Total Downloaded
    0

    Re: Knowledge Hoarding

    Not Digits but I will respond to these points since they somewhat answer my own questions.

    <BLOCKQUOTE><font size="1" face="Verdana, Arial, Helvetica">quote:</font><HR>Originally posted by wooks:
    The first paper was authored by myself and circularised to several colleagues. 3 responded very constructively and circularised their comments - hence she was able to read them. After incorporating several of the comments I recircularised ( whereupon I ran into the law of diminishing returns - which is when I specifically asked her for her comments).<HR></BLOCKQUOTE>

    Okay, that is a little more detail then we were initially given particularly since now there were two circulations. The first post did not make that clear. In any event, if she could offer nothing new beyond the comments already made, what would you have her say?

    Beyond that, perhaps she was simply not interested in your approach, regardless of how original or unorthodox. In any event, it would probably make sense to simply ask her. Or say something like: "I am kind of surprised you did not have more to say on this. I thought my ideas were a little unorthodox."

    <BLOCKQUOTE><font size="1" face="Verdana, Arial, Helvetica">quote:</font><HR>The second case was a plan written by an external company that we were both asked to review. I just considered that the normal thing to do would be for everyone to circularise their comments to everyone else.<HR></BLOCKQUOTE>

    The addition here of an external company is somewhat of a crucial detail not given in the intial information. As far as the "normal thing" to do, I agree with you, in the case as you added details: it probably would make sense to share details. Again, it depends on the situation. And it depends on what the "normal thing" to do is. What is normal for you may not be normal for her, particularly if there was no direction one way or the other. Besides it sounds like you did things via e-mail (comments written down, at any rate) and she chose the phone. In that case, she might not want to take up the time to write up all her phone comments, particularly if there were many of them.

    If you feel strongly about it, suggest that meetings should be done to discuss documents like this or perhaps insist that initial comments should be written in some fashion and distributed.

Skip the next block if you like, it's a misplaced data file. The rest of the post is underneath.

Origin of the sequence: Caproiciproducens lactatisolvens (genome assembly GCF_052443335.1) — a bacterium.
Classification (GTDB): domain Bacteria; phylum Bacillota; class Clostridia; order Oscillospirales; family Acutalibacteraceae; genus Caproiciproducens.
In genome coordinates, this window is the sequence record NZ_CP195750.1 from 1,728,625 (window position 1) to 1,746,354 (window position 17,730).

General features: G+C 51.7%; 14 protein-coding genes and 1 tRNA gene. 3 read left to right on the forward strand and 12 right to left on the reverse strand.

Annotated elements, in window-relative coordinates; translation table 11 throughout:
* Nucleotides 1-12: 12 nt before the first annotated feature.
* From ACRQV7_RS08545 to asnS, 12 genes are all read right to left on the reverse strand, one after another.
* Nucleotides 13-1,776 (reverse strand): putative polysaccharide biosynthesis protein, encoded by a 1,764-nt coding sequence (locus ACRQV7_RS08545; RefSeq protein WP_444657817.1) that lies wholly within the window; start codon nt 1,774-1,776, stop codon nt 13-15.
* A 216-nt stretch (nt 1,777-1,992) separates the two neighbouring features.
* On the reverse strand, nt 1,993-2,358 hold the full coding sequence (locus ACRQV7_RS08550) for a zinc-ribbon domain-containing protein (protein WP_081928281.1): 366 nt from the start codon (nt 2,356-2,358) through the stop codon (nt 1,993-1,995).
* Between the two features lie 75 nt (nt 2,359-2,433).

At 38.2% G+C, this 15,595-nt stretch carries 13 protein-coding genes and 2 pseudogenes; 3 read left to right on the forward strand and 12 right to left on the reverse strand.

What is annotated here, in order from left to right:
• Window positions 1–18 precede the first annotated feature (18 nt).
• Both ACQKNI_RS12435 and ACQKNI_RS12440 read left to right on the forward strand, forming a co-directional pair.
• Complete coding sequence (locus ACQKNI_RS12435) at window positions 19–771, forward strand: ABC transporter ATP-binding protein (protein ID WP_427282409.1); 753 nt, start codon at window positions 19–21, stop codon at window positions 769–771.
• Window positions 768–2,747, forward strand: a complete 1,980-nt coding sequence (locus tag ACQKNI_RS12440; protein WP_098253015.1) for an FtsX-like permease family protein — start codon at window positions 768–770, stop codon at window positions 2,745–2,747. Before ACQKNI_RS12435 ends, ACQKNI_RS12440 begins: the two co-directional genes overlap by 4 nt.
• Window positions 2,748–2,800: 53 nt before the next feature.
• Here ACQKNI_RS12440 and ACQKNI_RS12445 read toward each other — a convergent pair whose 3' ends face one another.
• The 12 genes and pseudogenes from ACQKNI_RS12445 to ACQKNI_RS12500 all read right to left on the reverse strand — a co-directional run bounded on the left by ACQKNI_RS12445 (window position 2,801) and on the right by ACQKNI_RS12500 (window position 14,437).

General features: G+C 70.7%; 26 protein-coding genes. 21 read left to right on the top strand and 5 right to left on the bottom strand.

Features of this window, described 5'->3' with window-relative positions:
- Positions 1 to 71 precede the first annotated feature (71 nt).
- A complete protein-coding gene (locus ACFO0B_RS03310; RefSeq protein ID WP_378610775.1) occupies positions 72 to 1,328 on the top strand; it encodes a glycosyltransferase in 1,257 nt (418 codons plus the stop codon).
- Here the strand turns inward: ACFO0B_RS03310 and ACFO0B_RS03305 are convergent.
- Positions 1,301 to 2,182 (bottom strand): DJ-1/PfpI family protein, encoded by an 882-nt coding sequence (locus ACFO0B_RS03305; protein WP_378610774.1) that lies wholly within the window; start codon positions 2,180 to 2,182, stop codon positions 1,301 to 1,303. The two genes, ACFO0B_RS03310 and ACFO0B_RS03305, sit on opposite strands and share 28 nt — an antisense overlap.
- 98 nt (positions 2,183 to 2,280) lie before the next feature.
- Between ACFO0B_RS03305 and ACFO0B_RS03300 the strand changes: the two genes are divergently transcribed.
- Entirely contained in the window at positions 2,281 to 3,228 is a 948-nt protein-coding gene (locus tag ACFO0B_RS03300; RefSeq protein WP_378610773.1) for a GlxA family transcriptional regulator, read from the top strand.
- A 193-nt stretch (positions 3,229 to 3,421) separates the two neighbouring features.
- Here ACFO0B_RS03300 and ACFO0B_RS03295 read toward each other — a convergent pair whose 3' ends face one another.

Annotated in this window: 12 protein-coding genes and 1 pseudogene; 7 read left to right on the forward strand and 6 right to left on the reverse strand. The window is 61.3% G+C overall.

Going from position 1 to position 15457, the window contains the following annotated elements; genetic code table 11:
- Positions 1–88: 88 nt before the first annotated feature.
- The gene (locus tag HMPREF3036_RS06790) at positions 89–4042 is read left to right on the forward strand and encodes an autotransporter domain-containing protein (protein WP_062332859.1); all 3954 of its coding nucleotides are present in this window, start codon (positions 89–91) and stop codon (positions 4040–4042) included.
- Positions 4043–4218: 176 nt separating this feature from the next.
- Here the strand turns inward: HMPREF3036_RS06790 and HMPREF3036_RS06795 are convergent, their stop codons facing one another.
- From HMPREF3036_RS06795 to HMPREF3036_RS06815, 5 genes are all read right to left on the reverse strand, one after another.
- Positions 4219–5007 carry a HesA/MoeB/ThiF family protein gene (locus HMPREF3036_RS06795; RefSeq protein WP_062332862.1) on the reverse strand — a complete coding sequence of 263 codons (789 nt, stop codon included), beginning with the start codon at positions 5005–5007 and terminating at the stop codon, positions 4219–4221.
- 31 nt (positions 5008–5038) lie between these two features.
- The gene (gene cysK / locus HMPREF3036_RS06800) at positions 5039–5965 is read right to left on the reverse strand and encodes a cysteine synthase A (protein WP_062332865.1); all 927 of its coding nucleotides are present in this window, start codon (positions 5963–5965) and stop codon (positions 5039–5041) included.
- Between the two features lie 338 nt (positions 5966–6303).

------------------

  10. #10
    Points for Confirmed Friends
    Guest

    Re: Knowledge Hoarding

    Jeff,

    It's not so much that I doubt her, but more reasons why I felt she in particular should have responded She was between projects with no official assignment while all those who responded were busy at clients sites (yet found time to respond). She was also a senior person (who had technically interviewed me with reference to this particular area).

    The situation with colleague B is better explained thus. Colleague B is a non-technical managerial type who upon receiving this test plan written by a third party company happily plead ignorance and requested our help to review the document. Our job was to help her make us look good in front of the client and we were both asked to comment in an email. Fair enough it could be said that with the benefit of JP's advice I could have gone to her to discuss the document personally prior to responding (I had nothing better to do so responded immediately). I never for one moment thought there would be an issue with her giving a written response and me ever getting to see it (I have not enquired on progress with colleague B - maybe I should).

    This will sound childish but I think there is an element of resentment in her behaviour. From a peer I might be inclined to a more benign view (especially regarding her interest or lack of in my paper) but she is my senior and I expect more.


    ------------------
    Software Testing FAQ http://www.cigital.com/c.s.t.faq.html

 

 
Page 1 of 2 12 LastLast

Posting Permissions

  • You may not post new threads
  • You may not post replies
  • You may not post attachments
  • You may not edit your posts
  •  
Search Engine Optimisation provided by DragonByte SEO v2.0.36 (Pro) - vBulletin Mods & Addons Copyright © 2016 DragonByte Technologies Ltd.
Resources saved on this page: MySQL 11.54%
vBulletin Optimisation provided by vB Optimise v2.6.4 (Pro) - vBulletin Mods & Addons Copyright © 2016 DragonByte Technologies Ltd.
User Alert System provided by Advanced User Tagging v3.2.8 (Pro) - vBulletin Mods & Addons Copyright © 2016 DragonByte Technologies Ltd.
vBNominate (Lite) - vBulletin Mods & Addons Copyright © 2016 DragonByte Technologies Ltd.
Feedback Buttons provided by Advanced Post Thanks / Like (Pro) - vBulletin Mods & Addons Copyright © 2016 DragonByte Technologies Ltd.
Username Changing provided by Username Change (Free) - vBulletin Mods & Addons Copyright © 2016 DragonByte Technologies Ltd.
BetaSoft Inc.
Digital Point modules: Sphinx-based search
All times are GMT -8. The time now is 02:02 PM.

Copyright BetaSoft Inc.